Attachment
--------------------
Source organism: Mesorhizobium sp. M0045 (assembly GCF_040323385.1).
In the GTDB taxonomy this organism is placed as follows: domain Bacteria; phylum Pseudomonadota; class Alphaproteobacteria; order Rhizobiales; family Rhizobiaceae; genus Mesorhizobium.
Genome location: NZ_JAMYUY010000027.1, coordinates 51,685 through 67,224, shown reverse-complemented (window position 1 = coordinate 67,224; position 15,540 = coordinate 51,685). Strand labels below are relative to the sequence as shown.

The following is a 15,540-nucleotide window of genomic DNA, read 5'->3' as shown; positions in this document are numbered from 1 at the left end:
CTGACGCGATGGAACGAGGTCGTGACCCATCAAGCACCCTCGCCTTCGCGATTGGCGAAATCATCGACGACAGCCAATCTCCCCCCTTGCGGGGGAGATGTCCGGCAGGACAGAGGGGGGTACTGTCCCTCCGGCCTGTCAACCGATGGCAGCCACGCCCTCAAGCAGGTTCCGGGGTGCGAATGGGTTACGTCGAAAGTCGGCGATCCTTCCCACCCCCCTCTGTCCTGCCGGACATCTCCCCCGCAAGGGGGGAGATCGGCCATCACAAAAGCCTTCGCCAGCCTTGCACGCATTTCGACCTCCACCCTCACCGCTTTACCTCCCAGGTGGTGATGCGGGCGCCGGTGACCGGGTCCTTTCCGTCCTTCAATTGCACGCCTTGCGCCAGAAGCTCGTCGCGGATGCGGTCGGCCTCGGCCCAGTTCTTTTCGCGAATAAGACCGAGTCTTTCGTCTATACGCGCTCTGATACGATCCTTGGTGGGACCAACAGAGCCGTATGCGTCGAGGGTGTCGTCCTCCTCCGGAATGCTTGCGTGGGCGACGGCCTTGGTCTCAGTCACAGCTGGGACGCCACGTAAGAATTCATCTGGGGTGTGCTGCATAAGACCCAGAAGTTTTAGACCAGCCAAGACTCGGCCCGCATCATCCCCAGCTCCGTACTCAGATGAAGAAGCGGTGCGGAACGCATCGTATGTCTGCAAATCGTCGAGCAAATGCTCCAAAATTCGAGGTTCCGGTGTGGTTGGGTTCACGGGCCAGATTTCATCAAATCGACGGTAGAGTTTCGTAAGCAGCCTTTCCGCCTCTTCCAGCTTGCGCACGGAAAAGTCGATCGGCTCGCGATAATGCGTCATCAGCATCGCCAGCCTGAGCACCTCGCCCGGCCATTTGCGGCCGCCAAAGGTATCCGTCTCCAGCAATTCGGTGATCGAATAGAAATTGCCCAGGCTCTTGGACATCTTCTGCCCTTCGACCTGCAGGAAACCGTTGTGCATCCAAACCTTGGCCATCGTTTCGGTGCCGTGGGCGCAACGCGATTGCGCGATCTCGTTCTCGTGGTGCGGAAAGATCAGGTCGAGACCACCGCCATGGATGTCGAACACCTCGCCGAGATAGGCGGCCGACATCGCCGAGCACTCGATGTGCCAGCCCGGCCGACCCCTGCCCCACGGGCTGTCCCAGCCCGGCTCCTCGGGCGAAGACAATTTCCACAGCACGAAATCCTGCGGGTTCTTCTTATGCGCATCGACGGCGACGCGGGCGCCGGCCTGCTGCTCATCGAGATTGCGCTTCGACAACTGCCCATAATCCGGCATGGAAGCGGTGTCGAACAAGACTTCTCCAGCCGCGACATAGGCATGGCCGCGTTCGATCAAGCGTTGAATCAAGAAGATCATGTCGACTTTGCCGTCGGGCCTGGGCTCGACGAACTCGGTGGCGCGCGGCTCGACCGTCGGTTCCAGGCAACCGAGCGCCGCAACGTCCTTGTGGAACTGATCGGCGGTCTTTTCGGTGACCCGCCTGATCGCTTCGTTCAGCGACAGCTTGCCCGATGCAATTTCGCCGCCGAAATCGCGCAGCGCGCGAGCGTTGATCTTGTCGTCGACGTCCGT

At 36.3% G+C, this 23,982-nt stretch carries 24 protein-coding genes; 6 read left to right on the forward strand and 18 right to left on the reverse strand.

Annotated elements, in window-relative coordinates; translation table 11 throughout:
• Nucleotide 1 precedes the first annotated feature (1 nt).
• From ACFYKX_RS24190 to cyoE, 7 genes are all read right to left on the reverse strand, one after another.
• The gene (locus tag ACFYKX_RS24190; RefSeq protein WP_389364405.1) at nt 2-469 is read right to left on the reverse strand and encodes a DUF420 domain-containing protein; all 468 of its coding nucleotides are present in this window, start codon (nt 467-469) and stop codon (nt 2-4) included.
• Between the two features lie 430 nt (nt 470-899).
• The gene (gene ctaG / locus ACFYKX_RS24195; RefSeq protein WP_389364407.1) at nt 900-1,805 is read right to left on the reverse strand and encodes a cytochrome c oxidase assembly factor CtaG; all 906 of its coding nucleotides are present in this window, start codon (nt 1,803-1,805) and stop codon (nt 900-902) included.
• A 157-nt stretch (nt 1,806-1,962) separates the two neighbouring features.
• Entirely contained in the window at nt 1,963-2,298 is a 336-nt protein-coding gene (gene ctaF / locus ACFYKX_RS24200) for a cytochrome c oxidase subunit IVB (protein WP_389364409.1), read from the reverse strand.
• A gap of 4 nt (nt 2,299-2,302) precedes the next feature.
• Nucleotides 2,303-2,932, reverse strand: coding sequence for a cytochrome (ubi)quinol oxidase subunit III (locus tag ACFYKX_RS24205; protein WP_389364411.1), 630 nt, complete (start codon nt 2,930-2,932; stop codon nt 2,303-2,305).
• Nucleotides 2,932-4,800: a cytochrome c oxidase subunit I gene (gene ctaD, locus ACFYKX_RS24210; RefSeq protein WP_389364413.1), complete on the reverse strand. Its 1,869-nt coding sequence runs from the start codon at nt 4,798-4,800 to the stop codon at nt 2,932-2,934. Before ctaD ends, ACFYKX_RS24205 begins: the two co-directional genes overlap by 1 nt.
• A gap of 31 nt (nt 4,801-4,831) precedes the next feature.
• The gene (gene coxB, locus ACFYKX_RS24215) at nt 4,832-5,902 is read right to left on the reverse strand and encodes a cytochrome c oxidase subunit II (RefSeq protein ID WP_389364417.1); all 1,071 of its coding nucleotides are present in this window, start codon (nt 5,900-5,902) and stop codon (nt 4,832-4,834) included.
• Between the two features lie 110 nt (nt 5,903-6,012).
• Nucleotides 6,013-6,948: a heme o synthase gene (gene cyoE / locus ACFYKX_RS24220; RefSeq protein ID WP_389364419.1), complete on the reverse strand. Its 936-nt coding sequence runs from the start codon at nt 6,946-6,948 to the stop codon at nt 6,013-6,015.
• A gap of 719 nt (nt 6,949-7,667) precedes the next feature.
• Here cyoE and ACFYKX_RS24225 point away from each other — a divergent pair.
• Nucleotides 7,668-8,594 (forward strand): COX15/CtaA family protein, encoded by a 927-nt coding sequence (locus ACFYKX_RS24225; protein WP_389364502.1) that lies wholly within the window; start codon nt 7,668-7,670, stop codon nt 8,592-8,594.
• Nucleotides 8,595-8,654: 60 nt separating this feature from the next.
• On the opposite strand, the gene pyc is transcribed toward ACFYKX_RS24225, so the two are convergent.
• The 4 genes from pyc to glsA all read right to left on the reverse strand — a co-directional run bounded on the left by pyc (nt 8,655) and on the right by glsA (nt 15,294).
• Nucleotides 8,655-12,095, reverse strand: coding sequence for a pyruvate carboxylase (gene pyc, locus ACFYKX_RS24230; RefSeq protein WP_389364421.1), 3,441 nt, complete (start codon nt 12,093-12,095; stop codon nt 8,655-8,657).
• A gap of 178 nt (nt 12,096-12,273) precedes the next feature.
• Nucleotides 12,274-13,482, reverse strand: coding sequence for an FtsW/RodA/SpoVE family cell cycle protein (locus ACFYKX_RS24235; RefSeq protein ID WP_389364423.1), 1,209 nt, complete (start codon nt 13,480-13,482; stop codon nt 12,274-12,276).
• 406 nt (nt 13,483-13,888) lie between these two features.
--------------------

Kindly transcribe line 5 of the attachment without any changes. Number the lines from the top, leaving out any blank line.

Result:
CTGACGCGATGGAACGAGGTCGTGACCCATCAAGCACCCTCGCCTTCGCGATTGGCGAAATCATCGACGACAGCCAATCTCCCCCCTTGCGGGGGAGATGTCCGGCAGGACAGAGGGGGGTACTGTCCCTCCGGCCTGTCAACCGATGGCAGCCACGCCCTCAAGCAGGTTCCGGGGTGCGAATGGGTTACGTCGAAAGTCGGCGATCCTTCCCACCCCCCTCTGTCCTGCCGGACATCTCCCCCGCAAGGGGGGAGATCGGCCATCACAAAAGCCTTCGCCAGCCTTGCACGCATTTCGACCTCCACCCTCACCGCTTTACCTCCCAGGTGGTGATGCGGGCGCCGGTGACCGGGTCCTTTCCGTCCTTCAATTGCACGCCTTGCGCCAGAAGCTCGTCGCGGATGCGGTCGGCCTCGGCCCAGTTCTTTTCGCGAATAAGACCGAGTCTTTCGTCTATACGCGCTCTGATACGATCCTTGGTGGGACCAACAGAGCCGTATGCGTCGAGGGTGTCGTCCTCCTCCGGAATGCTTGCGTGGGCGACGGCCTTGGTCTCAGTCACAGCTGGGACGCCACGTAAGAATTCATCTGGGGTGTGCTGCATAAGACCCAGAAGTTTTAGACCAGCCAAGACTCGGCCCGCATCATCCCCAGCTCCGTACTCAGATGAAGAAGCGGTGCGGAACGCATCGTATGTCTGCAAATCGTCGAGCAAATGCTCCAAAATTCGAGGTTCCGGTGTGGTTGGGTTCACGGGCCAGATTTCATCAAATCGACGGTAGAGTTTCGTAAGCAGCCTTTCCGCCTCTTCCAGCTTGCGCACGGAAAAGTCGATCGGCTCGCGATAATGCGTCATCAGCATCGCCAGCCTGAGCACCTCGCCCGGCCATTTGCGGCCGCCAAAGGTATCCGTCTCCAGCAATTCGGTGATCGAATAGAAATTGCCCAGGCTCTTGGACATCTTCTGCCCTTCGACCTGCAGGAAACCGTTGTGCATCCAAACCTTGGCCATCGTTTCGGTGCCGTGGGCGCAACGCGATTGCGCGATCTCGTTCTCGTGGTGCGGAAAGATCAGGTCGAGACCACCGCCATGGATGTCGAACACCTCGCCGAGATAGGCGGCCGACATCGCCGAGCACTCGATGTGCCAGCCCGGCCGACCCCTGCCCCACGGGCTGTCCCAGCCCGGCTCCTCGGGCGAAGACAATTTCCACAGCACGAAATCCTGCGGGTTCTTCTTATGCGCATCGACGGCGACGCGGGCGCCGGCCTGCTGCTCATCGAGATTGCGCTTCGACAACTGCCCATAATCCGGCATGGAAGCGGTGTCGAACAAGACTTCTCCAGCCGCGACATAGGCATGGCCGCGTTCGATCAAGCGTTGAATCAAGAAGATCATGTCGACTTTGCCGTCGGGCCTGGGCTCGACGAACTCGGTGGCGCGCGGCTCGACCGTCGGTTCCAGGCAACCGAGCGCCGCAACGTCCTTGTGGAACTGATCGGCGGTCTTTTCGGTGACCCGCCTGATCGCTTCGTTCAGCGACAGCTTGCCCGATGCAATTTCGCCGCCGAAATCGCGCAGCGCGCGAGCGTTGATCTTGTCGTCGACGTCCGT